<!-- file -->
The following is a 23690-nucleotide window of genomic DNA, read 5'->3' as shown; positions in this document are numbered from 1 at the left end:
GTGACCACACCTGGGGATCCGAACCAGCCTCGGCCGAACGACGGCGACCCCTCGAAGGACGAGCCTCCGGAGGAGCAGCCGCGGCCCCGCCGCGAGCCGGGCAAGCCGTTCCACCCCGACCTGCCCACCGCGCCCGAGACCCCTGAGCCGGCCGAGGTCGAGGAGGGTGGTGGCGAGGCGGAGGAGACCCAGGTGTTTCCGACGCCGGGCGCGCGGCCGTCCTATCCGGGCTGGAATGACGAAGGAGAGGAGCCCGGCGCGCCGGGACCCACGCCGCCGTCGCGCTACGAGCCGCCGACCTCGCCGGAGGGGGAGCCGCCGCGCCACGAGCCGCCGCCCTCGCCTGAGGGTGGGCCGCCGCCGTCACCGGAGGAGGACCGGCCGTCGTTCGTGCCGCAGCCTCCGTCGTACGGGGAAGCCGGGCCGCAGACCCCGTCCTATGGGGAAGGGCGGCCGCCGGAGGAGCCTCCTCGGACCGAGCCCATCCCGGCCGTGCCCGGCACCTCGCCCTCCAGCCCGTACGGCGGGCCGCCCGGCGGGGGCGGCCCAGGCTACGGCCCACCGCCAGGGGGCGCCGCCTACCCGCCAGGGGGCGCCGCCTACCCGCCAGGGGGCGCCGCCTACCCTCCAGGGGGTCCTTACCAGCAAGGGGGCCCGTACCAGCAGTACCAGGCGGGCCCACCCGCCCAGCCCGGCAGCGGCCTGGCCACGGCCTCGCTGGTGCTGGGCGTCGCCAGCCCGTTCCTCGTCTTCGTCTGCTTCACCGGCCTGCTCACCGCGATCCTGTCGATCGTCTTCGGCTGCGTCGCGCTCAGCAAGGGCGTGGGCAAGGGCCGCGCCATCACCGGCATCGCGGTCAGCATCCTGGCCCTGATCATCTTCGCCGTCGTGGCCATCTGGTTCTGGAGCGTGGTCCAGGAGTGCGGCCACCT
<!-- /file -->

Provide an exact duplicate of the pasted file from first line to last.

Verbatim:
The following is a 23690-nucleotide window of genomic DNA, read 5'->3' as shown; positions in this document are numbered from 1 at the left end:
GTGACCACACCTGGGGATCCGAACCAGCCTCGGCCGAACGACGGCGACCCCTCGAAGGACGAGCCTCCGGAGGAGCAGCCGCGGCCCCGCCGCGAGCCGGGCAAGCCGTTCCACCCCGACCTGCCCACCGCGCCCGAGACCCCTGAGCCGGCCGAGGTCGAGGAGGGTGGTGGCGAGGCGGAGGAGACCCAGGTGTTTCCGACGCCGGGCGCGCGGCCGTCCTATCCGGGCTGGAATGACGAAGGAGAGGAGCCCGGCGCGCCGGGACCCACGCCGCCGTCGCGCTACGAGCCGCCGACCTCGCCGGAGGGGGAGCCGCCGCGCCACGAGCCGCCGCCCTCGCCTGAGGGTGGGCCGCCGCCGTCACCGGAGGAGGACCGGCCGTCGTTCGTGCCGCAGCCTCCGTCGTACGGGGAAGCCGGGCCGCAGACCCCGTCCTATGGGGAAGGGCGGCCGCCGGAGGAGCCTCCTCGGACCGAGCCCATCCCGGCCGTGCCCGGCACCTCGCCCTCCAGCCCGTACGGCGGGCCGCCCGGCGGGGGCGGCCCAGGCTACGGCCCACCGCCAGGGGGCGCCGCCTACCCGCCAGGGGGCGCCGCCTACCCGCCAGGGGGCGCCGCCTACCCTCCAGGGGGTCCTTACCAGCAAGGGGGCCCGTACCAGCAGTACCAGGCGGGCCCACCCGCCCAGCCCGGCAGCGGCCTGGCCACGGCCTCGCTGGTGCTGGGCGTCGCCAGCCCGTTCCTCGTCTTCGTCTGCTTCACCGGCCTGCTCACCGCGATCCTGTCGATCGTCTTCGGCTGCGTCGCGCTCAGCAAGGGCGTGGGCAAGGGCCGCGCCATCACCGGCATCGCGGTCAGCATCCTGGCCCTGATCATCTTCGCCGTCGTGGCCATCTGGTTCTGGAGCGTGGTCCAGGAGTGCGGCCACCT